Discrimination and police violence against the Black community and other people of color is nothing new. These are not broken systems; they were built on stolen land and designed to control, contain, and exploit the lives and labor of Black, Indigenous, and People of Color. Police brutality did not begin with George Floyd or Dion Johnson or Ahmaud Arbery or Breonna Taylor or Tony McDade, Philando Castile or Freddie Gray or Michael Brown or Eric Garner or Trayvon Martin, or any of the men and women whose lives were taken, but whose names have not been uplifted. On May 25th, we witnessed murder. We watched George Floyd beg for help, for water, for his mother, all before he took his last breath under the knee and full weight of the State. What more is it going to take before leadership in this country uses their power to end racism and white supremacy?
The Arizona Coalition to End Sexual and Domestic Violence (ACESDV) stands in solidarity with the Black community during these tragic and traumatic events, and will continue to stand with people of color to uproot systemic racism, classism, sexism, and other forms of oppression. We are committed to working together to end violence in all forms by dismantling oppression in Arizona and promoting equity among all people.
At ACESDV we view violence and oppression as mutually sustaining. Sexual and domestic violence cannot end as long as law enforcement and other state entities continue to replicate the manipulation and harm so frequently experienced by survivors. The roots of these forms of violence are the same. State violence is among the most insidious forms of control meant to silence, enslave, and terrorize people of color into submission. We are deeply saddened to witness the continued dehumanization and dismissal of people of color in this country—from the violence and callousness of police, to the COVID-19 outbreaks impacting immigrants in detention centers, the decimation of Native communities, and the marginalization of LGBTQ+ people.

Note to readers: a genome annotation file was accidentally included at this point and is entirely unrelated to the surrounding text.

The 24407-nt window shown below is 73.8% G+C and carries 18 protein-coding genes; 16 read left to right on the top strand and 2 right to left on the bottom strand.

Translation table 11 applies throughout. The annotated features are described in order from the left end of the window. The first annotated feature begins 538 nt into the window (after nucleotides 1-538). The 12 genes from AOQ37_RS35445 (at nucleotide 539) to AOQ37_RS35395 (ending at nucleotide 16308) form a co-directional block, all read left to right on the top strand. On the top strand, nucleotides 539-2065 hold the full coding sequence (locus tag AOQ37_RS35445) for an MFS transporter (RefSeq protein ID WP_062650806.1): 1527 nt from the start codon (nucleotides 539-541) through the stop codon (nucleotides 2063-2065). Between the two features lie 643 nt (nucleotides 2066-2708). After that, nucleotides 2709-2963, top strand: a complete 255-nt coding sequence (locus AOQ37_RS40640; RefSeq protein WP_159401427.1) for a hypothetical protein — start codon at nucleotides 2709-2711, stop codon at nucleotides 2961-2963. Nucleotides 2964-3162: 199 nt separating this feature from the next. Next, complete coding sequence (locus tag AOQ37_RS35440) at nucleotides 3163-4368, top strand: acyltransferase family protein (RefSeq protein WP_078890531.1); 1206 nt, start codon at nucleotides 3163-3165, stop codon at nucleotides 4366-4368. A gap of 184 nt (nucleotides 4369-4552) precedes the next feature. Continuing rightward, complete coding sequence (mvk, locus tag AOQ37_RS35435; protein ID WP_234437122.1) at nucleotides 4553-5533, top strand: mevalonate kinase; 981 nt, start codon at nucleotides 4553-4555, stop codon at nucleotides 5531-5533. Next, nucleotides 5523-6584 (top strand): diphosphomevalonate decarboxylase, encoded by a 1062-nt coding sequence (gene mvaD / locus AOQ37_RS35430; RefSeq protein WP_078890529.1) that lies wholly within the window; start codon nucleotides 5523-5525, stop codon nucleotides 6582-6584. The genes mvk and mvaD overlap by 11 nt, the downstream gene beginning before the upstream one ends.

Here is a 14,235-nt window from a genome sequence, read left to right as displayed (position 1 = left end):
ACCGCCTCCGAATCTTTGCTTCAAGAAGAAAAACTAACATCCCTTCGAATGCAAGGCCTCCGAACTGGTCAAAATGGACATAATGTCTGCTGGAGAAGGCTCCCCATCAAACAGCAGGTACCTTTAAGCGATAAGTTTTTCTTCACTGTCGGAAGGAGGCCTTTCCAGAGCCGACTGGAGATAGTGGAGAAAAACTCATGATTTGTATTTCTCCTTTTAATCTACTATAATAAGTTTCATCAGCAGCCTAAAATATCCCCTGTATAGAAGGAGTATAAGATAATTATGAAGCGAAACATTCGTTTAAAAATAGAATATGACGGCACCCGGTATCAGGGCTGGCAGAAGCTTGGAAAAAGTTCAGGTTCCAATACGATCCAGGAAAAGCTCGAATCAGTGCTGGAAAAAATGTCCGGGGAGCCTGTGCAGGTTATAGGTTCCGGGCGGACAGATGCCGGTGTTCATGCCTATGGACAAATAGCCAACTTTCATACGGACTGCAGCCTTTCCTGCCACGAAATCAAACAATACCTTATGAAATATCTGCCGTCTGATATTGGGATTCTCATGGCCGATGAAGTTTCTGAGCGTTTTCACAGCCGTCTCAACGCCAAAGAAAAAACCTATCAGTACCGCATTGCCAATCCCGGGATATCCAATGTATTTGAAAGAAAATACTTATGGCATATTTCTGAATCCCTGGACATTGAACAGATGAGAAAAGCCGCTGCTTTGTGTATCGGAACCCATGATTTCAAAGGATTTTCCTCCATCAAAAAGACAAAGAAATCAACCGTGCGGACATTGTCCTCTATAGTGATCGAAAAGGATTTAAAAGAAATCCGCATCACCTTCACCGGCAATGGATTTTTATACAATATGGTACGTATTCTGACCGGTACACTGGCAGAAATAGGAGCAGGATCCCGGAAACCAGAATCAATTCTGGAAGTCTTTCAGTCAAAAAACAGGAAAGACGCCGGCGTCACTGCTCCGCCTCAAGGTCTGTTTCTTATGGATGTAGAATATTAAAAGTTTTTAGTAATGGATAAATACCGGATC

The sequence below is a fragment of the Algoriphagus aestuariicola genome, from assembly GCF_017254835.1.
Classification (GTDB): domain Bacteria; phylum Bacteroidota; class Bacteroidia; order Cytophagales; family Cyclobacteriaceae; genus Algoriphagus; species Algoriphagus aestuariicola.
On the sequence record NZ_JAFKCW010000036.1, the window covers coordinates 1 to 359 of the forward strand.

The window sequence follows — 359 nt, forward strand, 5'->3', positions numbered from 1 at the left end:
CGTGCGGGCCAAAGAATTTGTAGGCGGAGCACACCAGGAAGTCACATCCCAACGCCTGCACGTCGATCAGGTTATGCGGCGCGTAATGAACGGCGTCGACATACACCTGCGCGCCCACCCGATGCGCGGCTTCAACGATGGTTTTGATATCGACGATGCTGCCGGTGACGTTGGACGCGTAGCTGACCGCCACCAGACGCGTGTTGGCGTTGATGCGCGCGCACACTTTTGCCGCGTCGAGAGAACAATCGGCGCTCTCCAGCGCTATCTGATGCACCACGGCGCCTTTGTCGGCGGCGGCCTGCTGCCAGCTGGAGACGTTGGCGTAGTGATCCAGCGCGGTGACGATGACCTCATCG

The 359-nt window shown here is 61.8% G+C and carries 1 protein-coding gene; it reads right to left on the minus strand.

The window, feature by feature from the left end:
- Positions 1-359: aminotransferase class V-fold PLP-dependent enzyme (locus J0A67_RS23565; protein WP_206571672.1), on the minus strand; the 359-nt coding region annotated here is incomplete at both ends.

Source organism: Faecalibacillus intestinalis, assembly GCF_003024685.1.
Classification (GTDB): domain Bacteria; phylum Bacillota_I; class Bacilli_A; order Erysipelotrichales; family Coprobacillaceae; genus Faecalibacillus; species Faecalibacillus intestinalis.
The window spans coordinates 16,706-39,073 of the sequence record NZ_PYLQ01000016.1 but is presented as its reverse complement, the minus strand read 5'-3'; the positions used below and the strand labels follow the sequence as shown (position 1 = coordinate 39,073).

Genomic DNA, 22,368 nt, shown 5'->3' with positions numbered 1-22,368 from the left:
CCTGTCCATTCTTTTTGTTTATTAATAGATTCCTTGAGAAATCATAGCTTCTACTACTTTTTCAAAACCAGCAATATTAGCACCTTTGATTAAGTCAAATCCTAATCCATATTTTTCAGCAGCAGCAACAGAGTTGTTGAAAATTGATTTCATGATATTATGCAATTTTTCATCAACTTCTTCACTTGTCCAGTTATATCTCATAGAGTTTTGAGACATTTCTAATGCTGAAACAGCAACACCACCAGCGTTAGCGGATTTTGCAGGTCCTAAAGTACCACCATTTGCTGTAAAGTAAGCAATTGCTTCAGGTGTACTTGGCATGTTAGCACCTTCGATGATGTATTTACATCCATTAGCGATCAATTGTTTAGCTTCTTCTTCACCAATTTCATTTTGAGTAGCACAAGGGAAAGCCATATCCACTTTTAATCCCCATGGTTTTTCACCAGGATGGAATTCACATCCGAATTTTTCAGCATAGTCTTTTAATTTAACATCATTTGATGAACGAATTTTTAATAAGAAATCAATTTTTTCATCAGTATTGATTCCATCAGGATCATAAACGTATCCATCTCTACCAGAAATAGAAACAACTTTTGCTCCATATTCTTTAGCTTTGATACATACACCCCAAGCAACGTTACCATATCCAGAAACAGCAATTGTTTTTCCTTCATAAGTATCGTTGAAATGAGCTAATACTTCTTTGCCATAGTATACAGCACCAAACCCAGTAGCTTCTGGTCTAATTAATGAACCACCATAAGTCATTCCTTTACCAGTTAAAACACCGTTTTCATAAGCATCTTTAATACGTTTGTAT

Other institutionalized forms of discrimination continue to indirectly kill the Black community, Indigenous communities, and People of Color by limiting access to health care, housing, education, and employment. We continue to support those most impacted by these practices and proactively fight to dismantle systems of oppression and the institutional racism and classism that has created these inequities.
We are committed to continued advocacy to encourage policymakers to divest funding from law enforcement and invest more in strategies and organizations that meaningfully support community safety, healing, and wellbeing—especially for people of color. We will listen to the voices of Black, Indigenous, and People of Color. We will speak out, we will testify, we will stand with communities of color. We will continue to have difficult conversations about race and accountability within and beyond our organization. We will examine our own biases, white privilege, and allegiances to harmful power structures and people. We will support and join with our program members and allied partners in uprooting racism and other forms of oppression. We will always center the voices and experiences of survivors—we are here for you. You are not alone.